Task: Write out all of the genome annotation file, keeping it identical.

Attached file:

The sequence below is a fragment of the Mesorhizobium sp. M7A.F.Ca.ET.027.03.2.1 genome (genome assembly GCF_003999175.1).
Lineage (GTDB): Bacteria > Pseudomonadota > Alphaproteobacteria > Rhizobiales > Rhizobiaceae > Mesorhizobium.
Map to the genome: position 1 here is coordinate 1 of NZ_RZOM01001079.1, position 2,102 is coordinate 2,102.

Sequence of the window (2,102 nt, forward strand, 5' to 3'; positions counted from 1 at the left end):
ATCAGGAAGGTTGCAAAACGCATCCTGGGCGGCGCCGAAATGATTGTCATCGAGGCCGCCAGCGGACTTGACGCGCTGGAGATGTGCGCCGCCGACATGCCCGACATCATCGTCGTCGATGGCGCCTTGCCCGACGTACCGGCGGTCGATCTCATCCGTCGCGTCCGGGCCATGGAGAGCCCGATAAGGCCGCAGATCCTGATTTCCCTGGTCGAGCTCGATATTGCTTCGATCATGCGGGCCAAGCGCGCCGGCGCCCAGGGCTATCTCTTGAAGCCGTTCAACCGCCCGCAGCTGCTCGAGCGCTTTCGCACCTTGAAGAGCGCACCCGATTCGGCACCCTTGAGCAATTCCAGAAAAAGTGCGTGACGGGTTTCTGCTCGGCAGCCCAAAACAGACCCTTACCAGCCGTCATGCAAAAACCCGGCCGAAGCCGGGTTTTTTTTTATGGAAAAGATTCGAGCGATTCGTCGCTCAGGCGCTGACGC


The sequence below is a fragment of the Mesorhizobium sp. M7A.F.Ca.ET.027.03.2.1 genome (genome assembly GCF_003999175.1).
Lineage (GTDB): Bacteria > Pseudomonadota > Alphaproteobacteria > Rhizobiales > Rhizobiaceae > Mesorhizobium.
Map to the genome: position 1 here is coordinate 1 of NZ_RZOM01001079.1, position 2,102 is coordinate 2,102.

Sequence of the window (2,102 nt, forward strand, 5' to 3'; positions counted from 1 at the left end):
ATCAGGAAGGTTGCAAAACGCATCCTGGGCGGCGCCGAAATGATTGTCATCGAGGCCGCCAGCGGACTTGACGCGCTGGAGATGTGCGCCGCCGACATGCCCGACATCATCGTCGTCGATGGCGCCTTGCCCGACGTACCGGCGGTCGATCTCATCCGTCGCGTCCGGGCCATGGAGAGCCCGATAAGGCCGCAGATCCTGATTTCCCTGGTCGAGCTCGATATTGCTTCGATCATGCGGGCCAAGCGCGCCGGCGCCCAGGGCTATCTCTTGAAGCCGTTCAACCGCCCGCAGCTGCTCGAGCGCTTTCGCACCTTGAAGAGCGCACCCGATTCGGCACCCTTGAGCAATTCCAGAAAAAGTGCGTGACGGGTTTCTGCTCGGCAGCCCAAAACAGACCCTTACCAGCCGTCATGCAAAAACCCGGCCGAAGCCGGGTTTTTTTTTATGGAAAAGATTCGAGCGATTCGTCGCTCAGGCGCTGACGC